Explore a Career in Product Management - Discussion with Christine Fok, Senior Product Manager at LinkedIn 

Having spent a few years as a Product Manager @Microsoft followed by working as a Product Manager @LinkedIn, Christine comes with a wealth of experience, both in the tech industry as well as in this role. She shares many useful nuggets throughout the episode, and this discussion can be a great resource for anyone interested in the PM role.

Note: Do you already have interviews lined up? Don't forget to check out our Interview guide for PM interviews in Tech, our Question bank for behavioral questions, and our Question bank for Product Design questions to help you prep for your Product Management interviews!

Here is a summary of our discussion with Christine:

For any product, the end to end owner of the product who is responsible for its success from a technical and business point of view is the product manager. While an engineer might be responsible for the technical design of the product, the product manager is the one who actually tries to figure out what would be the best design for the customer, how it should be marketed and so on. They then work with the engineer to bring the product to life based on their vision.

 

Christine did her undergrad from Carnegie Mellon University in Computer Science after which she joined Microsoft as a program manager in the Windows division. After that, she joined the Wharton School of Management where she completed her MBA after which she joined LinkedIn as a Product Manager.

 

So you hear a lot about tech companies in silicon valley being very flexible with timings and giving a lot of perks to employees. Why is that?

 

So in Silicon Valley I think everyone believes that they hire the best minds from everywhere. So they also believe that the best minds can also make the best decisions about how they want to spend their time. So rather than enforcing a rigid schedule which everyone must adhere to, a stronger emphasis is placed on giving a flexible work schedule and environment so that people can maximize productivity.

 

Could you tell us a little about your background and how you came about being here?

 

So like you rightly mentioned in the introduction, I joined Microsoft after my undergrad. Program Manager at Microsoft is very similar to a product manager in other companies. I worked at Microsoft for 4 years and after that I wanted to evaluate what else is out there, which is also why I picked Wharton because it’s not really known as a tech hub. But after 2 years there I realised tech was the best fit for me! So I considered both bigger and smaller companies but then settled on LinkedIn because even though it’s pretty big (publicly listed etc.) it still has a high growth and still feels like working in a startup.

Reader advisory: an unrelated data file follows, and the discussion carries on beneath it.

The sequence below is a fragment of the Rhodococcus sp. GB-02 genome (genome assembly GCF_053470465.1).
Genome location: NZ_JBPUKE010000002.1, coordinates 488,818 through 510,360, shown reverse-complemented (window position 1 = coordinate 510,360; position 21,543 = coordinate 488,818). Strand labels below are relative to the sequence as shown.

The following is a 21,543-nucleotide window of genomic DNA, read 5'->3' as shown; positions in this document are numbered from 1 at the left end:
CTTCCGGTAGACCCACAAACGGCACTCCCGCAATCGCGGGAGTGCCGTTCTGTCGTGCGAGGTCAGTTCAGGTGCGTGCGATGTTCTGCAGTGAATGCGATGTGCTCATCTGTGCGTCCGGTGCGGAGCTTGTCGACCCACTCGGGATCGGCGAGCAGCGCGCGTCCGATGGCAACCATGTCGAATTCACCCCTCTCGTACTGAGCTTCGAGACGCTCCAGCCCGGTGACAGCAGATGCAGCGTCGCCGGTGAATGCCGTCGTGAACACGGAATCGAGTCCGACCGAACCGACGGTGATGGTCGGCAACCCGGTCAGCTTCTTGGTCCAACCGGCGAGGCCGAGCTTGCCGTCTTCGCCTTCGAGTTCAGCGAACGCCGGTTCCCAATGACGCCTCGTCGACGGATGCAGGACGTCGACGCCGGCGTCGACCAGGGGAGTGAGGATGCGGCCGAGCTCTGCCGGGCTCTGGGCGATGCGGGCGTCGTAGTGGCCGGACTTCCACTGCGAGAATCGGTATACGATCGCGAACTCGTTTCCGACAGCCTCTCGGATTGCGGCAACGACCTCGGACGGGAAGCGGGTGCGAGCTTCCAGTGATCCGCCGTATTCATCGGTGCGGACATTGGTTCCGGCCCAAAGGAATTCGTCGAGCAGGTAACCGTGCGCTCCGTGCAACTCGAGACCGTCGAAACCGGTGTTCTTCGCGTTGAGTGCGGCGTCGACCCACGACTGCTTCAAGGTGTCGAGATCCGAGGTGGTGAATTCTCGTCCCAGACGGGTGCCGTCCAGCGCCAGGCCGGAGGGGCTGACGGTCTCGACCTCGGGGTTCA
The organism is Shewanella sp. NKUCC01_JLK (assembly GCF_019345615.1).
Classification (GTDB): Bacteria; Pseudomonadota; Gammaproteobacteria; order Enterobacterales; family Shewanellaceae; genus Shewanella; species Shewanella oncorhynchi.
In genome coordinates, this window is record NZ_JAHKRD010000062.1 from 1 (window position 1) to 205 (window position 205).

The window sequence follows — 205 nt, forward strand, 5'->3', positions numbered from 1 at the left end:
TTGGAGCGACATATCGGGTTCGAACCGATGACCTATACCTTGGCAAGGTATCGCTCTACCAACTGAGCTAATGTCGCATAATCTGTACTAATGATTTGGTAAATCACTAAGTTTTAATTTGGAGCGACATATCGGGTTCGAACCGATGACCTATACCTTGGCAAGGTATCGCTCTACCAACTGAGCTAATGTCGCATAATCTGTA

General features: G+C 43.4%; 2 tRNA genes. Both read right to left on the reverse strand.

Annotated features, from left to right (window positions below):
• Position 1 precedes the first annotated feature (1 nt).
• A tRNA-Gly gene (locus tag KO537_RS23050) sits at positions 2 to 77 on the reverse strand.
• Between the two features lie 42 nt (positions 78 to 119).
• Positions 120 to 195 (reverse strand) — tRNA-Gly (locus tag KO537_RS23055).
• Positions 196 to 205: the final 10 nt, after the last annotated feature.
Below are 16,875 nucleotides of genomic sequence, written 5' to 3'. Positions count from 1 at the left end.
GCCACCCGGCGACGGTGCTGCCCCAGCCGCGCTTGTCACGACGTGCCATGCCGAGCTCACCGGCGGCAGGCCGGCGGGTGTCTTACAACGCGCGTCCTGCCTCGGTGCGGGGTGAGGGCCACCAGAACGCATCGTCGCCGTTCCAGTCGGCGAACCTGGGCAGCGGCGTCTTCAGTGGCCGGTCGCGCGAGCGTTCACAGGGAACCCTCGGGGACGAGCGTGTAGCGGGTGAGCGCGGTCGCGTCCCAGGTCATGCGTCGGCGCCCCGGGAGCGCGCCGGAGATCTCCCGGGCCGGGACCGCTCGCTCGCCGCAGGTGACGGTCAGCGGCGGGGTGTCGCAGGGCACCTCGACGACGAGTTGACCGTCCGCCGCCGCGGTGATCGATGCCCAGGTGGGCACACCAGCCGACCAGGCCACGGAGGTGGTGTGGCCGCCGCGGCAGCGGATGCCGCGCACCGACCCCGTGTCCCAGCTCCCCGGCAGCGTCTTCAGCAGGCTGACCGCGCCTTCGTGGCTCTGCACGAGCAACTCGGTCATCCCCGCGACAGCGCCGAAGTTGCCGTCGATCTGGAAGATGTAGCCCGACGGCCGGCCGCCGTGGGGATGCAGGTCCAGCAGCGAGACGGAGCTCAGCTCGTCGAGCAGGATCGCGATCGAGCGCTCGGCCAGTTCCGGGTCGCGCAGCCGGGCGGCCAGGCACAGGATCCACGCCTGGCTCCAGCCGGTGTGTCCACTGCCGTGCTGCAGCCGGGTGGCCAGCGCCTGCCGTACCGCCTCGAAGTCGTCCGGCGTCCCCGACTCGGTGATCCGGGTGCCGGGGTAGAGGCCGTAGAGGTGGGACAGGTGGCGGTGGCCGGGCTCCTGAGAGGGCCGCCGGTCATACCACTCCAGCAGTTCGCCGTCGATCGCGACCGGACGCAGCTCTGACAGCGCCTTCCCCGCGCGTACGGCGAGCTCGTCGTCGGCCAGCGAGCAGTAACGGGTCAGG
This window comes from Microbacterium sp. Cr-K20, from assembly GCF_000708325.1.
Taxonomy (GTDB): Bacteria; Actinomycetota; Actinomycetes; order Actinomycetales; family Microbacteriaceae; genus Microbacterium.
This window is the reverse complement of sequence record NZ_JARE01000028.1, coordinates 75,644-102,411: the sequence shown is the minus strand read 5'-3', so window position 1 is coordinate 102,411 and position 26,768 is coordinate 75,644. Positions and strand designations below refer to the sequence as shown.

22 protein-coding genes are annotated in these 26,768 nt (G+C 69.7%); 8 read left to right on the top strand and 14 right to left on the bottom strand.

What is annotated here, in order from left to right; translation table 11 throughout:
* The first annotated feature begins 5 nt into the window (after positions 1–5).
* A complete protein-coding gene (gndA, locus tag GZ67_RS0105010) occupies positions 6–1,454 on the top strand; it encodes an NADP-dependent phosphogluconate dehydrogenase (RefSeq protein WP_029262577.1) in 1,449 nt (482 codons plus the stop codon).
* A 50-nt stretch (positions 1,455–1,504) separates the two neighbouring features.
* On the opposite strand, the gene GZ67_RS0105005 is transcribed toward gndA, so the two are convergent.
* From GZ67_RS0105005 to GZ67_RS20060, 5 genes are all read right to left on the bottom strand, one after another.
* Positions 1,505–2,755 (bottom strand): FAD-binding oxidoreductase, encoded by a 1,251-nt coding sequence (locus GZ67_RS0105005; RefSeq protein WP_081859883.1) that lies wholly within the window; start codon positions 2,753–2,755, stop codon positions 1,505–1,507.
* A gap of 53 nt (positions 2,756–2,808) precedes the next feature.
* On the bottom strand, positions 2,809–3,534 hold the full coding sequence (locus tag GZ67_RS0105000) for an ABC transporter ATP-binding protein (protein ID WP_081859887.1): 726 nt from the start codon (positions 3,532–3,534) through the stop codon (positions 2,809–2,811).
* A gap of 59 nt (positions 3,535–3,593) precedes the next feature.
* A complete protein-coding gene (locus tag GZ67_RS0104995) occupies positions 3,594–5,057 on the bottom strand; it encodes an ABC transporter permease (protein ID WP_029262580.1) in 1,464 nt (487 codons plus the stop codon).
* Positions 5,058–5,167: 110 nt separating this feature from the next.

So how did you end up in product marketing?

 

Microsoft has a program for freshmen in undergraduate colleges called the Explore Microsoft program where you don’t work in any specific discipline, but rather they put you in a team of 4-­5 people and give you a project where you lead it from start to finish. So you get exposure to all the different functions in a products lifecycle ­ from strategy to coding to testing and so on. It was during this that I actually got interested in the space and it was because of that that in my third year, during internship season I specifically applied for that role. Then during placement time at Wharton I looked at a few other roles in product marketing, business development etc. But I finally settled on product management because of its extremely challenging nature.

 

Why is Product Management considered such a prestigious role?

 

So being a PM is very central to the success of the product. Other people in the team have defined roles ­ engineers would be responsible for the technical backbone, quality assurance would be responsible for testing and so on. However, if the vision of the product which defined each of these roles was not right, the product would fail even if each of these activities was done perfectly. Furthermore since you’re not responsible for the tangible part of the product, the only metric based on which the PM is evaluated is the success of the product and a product could fail for a number of reasons. So the PM has an extremely important role.

 

What kind of different areas have you worked on in LinkedIn?